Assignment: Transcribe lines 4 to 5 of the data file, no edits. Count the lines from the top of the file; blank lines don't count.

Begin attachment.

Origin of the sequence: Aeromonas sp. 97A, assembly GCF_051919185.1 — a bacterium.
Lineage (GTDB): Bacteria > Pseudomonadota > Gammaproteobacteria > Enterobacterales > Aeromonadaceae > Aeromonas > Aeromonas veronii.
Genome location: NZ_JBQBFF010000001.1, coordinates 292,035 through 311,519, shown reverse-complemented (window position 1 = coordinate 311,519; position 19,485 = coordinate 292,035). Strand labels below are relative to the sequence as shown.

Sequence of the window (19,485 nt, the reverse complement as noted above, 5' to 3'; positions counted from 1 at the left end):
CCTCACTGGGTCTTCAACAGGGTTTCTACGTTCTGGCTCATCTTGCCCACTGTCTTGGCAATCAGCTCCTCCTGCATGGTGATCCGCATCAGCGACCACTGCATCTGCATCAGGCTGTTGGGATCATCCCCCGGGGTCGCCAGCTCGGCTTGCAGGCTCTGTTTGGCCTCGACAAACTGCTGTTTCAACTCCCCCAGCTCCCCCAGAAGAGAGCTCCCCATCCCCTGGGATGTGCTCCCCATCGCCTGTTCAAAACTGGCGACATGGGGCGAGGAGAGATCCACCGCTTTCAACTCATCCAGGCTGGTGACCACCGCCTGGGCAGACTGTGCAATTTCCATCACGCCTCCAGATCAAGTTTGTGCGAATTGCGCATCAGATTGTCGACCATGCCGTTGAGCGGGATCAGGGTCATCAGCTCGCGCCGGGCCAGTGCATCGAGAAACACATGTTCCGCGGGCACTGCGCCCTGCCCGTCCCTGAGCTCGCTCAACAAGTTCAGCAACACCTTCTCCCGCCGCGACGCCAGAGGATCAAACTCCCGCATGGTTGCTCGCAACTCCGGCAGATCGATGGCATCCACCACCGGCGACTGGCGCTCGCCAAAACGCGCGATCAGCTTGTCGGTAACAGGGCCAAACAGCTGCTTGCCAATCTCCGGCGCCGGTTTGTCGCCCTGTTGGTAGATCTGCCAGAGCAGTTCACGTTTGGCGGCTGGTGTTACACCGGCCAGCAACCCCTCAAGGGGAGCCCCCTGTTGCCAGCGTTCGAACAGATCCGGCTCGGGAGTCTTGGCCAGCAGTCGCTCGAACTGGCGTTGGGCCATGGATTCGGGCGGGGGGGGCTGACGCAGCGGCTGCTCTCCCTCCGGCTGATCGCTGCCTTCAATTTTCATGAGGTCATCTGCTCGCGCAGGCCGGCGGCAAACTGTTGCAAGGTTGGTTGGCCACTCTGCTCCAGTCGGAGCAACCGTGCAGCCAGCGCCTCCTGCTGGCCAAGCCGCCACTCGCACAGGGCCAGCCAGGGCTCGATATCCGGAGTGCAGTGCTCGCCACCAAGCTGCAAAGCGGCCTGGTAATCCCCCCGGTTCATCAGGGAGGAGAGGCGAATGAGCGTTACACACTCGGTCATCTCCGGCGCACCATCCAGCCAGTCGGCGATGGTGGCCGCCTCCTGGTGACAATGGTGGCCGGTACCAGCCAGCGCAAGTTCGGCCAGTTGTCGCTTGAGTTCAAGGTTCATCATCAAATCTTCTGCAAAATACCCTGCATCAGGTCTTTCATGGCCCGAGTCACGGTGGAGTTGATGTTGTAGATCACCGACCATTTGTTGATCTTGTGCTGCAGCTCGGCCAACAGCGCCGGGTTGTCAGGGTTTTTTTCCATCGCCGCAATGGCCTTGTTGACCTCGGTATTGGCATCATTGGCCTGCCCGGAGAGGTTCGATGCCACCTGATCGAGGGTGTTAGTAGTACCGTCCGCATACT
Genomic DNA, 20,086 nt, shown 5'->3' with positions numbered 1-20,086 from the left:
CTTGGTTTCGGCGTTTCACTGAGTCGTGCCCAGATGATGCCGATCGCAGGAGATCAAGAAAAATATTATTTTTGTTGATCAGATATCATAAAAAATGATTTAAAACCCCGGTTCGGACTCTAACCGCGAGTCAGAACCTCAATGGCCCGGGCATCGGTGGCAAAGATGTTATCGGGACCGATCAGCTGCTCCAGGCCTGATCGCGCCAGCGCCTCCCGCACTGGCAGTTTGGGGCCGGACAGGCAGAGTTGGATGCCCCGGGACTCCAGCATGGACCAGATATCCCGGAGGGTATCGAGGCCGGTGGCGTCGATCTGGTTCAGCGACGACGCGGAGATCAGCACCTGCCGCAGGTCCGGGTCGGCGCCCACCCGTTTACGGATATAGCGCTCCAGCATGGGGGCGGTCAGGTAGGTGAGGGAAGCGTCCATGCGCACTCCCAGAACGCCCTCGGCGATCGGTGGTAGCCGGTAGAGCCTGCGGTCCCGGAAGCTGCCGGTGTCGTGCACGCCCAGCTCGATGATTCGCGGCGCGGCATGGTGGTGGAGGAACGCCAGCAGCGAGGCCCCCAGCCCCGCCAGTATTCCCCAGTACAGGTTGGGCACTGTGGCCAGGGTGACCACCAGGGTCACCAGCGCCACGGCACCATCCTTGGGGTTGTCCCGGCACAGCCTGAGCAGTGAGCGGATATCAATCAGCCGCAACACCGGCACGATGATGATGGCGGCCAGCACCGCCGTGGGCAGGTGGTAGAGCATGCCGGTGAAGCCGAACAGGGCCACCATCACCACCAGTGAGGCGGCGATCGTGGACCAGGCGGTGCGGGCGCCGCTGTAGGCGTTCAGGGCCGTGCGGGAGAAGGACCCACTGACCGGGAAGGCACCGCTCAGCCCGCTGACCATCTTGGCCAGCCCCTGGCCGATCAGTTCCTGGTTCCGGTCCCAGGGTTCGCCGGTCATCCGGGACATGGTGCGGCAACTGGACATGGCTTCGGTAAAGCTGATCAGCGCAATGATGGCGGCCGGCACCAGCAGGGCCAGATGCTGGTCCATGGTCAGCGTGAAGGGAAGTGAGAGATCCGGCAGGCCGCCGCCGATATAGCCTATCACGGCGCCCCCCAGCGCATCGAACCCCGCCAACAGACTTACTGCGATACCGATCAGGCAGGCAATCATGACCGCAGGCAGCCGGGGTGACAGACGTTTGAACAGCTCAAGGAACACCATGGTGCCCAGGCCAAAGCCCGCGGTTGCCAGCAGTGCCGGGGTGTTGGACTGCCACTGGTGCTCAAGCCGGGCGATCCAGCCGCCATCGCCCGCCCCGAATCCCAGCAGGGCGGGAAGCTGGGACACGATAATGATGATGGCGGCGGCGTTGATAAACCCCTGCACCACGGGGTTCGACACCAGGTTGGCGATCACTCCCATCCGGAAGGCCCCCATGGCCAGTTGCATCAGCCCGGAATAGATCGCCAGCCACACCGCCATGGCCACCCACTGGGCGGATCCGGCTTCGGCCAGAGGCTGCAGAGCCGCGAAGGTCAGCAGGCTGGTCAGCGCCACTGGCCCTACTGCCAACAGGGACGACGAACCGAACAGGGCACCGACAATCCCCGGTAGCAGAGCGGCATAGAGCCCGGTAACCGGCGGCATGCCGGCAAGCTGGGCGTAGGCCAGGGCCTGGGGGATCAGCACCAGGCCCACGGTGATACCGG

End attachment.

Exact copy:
Sequence of the window (19,485 nt, the reverse complement as noted above, 5' to 3'; positions counted from 1 at the left end):
CCTCACTGGGTCTTCAACAGGGTTTCTACGTTCTGGCTCATCTTGCCCACTGTCTTGGCAATCAGCTCCTCCTGCATGGTGATCCGCATCAGCGACCACTGCATCTGCATCAGGCTGTTGGGATCATCCCCCGGGGTCGCCAGCTCGGCTTGCAGGCTCTGTTTGGCCTCGACAAACTGCTGTTTCAACTCCCCCAGCTCCCCCAGAAGAGAGCTCCCCATCCCCTGGGATGTGCTCCCCATCGCCTGTTCAAAACTGGCGACATGGGGCGAGGAGAGATCCACCGCTTTCAACTCATCCAGGCTGGTGACCACCGCCTGGGCAGACTGTGCAATTTCCATCACGCCTCCAGATCAAGTTTGTGCGAATTGCGCATCAGATTGTCGACCATGCCGTTGAGCGGGATCAGGGTCATCAGCTCGCGCCGGGCCAGTGCATCGAGAAACACATGTTCCGCGGGCACTGCGCCCTGCCCGTCCCTGAGCTCGCTCAACAAGTTCAGCAACACCTTCTCCCGCCGCGACGCCAGAGGATCAAACTCCCGCATGGTTGCTCGCAACTCCGGCAGATCGATGGCATCCACCACCGGCGACTGGCGCTCGCCAAAACGCGCGATCAGCTTGTCGGTAACAGGGCCAAACAGCTGCTTGCCAATCTCCGGCGCCGGTTTGTCGCCCTGTTGGTAGATCTGCCAGAGCAGTTCACGTTTGGCGGCTGGTGTTACACCGGCCAGCAACCCCTCAAGGGGAGCCCCCTGTTGCCAGCGTTCGAACAGATCCGGCTCGGGAGTCTTGGCCAGCAGTCGCTCGAACTGGCGTTGGGCCATGGATTCGGGCGGGGGGGGCTGACGCAGCGGCTGCTCTCCCTCCGGCTGATCGCTGCCTTCAATTTTCATGAGGTCATCTGCTCGCGCAGGCCGGCGGCAAACTGTTGCAAGGTTGGTTGGCCACTCTGCTCCAGTCGGAGCAACCGTGCAGCCAGCGCCTCCTGCTGGCCAAGCCGCCACTCGCACAGGGCCAGCCAGGGCTCGATATCCGGAGTGCAGTGCTCGCCACCAAGCTGCAAAGCGGCCTGGTAATCCCCCCGGTTCATCAGGGAGGAGAGGCGAATGAGCGTTACACACTCGGTCATCTCCGGCGCACCATCCAGCCAGTCGGCGATGGTGGCCGCCTCCTGGTGACAATGGTGGCCGGTACCAGCCAGCGCAAGTTCGGCCAGTTGTCGCTTGAGTTCAAGGTTCATCATCAAATCTTCTGCAAAATACCCTGCATCAGGTCTTTCATGGCCCGAGTCACGGTGGAGTTGATGTTGTAGATCACCGACCATTTGTTGATCTTGTGCTGCAGCTCGGCCAACAGCGCCGGGTTGTCAGGGTTTTTTTCCATCGCCGCAATGGCCTTGTTGACCTCGGTATTGGCATCATTGGCCTGCCCGGAGAGGTTCGATGCCACCTGATCGAGGGTGTTAGTAGTACCGTCCGCATACT